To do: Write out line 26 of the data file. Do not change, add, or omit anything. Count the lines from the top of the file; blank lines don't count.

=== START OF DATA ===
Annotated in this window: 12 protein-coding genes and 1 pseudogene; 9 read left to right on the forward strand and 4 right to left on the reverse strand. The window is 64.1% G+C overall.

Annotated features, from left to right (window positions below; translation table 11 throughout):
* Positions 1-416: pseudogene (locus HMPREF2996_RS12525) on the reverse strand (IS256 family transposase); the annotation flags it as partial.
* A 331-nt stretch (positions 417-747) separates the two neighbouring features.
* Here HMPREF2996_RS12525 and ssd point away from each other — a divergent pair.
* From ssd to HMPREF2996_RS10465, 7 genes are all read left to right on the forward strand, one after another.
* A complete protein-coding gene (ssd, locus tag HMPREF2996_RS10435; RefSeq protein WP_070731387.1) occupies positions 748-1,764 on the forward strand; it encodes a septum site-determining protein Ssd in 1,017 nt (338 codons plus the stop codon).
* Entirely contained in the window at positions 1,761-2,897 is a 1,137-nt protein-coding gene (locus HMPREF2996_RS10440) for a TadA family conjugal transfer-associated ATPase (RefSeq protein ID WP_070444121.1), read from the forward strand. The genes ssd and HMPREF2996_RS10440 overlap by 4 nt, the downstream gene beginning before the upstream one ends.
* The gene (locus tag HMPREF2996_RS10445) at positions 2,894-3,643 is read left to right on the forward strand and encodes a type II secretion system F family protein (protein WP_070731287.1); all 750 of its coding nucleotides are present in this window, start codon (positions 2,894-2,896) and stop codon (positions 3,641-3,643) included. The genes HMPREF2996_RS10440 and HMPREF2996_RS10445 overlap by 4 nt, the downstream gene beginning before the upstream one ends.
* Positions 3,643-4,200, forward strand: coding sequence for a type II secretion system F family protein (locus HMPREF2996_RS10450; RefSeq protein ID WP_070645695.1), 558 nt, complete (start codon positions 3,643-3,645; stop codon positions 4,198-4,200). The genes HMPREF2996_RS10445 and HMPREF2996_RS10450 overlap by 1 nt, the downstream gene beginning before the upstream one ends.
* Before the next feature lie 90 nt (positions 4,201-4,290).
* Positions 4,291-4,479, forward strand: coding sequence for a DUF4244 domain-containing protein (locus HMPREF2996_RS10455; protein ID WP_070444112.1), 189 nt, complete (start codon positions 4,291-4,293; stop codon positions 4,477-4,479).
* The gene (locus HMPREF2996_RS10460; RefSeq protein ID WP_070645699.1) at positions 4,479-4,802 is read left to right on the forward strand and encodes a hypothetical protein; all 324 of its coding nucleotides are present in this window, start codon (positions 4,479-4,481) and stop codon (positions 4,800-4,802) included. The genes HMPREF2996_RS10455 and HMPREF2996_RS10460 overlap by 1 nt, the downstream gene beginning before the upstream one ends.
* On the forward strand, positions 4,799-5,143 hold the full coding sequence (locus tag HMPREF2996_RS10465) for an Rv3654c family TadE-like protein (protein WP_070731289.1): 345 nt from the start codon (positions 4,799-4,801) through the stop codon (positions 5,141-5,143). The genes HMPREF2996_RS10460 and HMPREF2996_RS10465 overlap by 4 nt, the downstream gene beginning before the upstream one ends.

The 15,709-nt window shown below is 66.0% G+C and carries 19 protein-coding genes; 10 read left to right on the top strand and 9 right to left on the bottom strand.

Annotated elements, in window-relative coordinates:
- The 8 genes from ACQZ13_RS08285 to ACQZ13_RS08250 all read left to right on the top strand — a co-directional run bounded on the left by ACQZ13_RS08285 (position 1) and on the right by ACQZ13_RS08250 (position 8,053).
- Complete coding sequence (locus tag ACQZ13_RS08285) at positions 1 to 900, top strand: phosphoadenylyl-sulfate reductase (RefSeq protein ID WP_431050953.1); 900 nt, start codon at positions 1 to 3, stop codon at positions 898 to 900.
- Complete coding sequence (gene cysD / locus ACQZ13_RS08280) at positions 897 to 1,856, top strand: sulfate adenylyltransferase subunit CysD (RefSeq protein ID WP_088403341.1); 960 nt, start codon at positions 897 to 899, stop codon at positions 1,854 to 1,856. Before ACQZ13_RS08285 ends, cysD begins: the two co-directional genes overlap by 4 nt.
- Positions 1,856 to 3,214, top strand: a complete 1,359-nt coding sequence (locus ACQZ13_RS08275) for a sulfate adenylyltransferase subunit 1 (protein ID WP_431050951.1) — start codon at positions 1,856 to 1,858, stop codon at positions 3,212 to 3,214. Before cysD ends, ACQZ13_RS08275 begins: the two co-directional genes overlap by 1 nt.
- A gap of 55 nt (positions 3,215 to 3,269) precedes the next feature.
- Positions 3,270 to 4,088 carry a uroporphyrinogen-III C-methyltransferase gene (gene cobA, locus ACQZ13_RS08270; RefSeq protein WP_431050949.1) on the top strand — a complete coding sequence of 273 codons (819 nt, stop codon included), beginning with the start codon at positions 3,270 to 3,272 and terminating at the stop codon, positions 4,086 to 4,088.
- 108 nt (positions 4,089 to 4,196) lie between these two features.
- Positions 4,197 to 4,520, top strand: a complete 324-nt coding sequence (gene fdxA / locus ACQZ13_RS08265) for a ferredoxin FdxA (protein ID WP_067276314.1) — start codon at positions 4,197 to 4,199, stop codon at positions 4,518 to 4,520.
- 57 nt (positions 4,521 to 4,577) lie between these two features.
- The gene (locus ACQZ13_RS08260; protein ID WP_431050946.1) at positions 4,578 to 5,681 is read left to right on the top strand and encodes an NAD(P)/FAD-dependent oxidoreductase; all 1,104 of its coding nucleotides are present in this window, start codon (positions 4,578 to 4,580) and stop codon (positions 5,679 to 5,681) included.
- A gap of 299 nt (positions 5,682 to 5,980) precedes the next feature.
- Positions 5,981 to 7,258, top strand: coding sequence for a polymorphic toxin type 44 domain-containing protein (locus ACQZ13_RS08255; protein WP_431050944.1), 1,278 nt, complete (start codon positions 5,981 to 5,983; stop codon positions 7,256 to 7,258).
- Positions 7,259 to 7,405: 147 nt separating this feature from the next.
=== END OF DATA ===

- The gene (locus ACQZ13_RS08260; protein ID WP_431050946.1) at positions 4,578 to 5,681 is read left to right on the top strand and encodes an NAD(P)/FAD-dependent oxidoreductase; all 1,104 of its coding nucleotides are present in this window, start codon (positions 4,578 to 4,580) and stop codon (positions 5,679 to 5,681) included.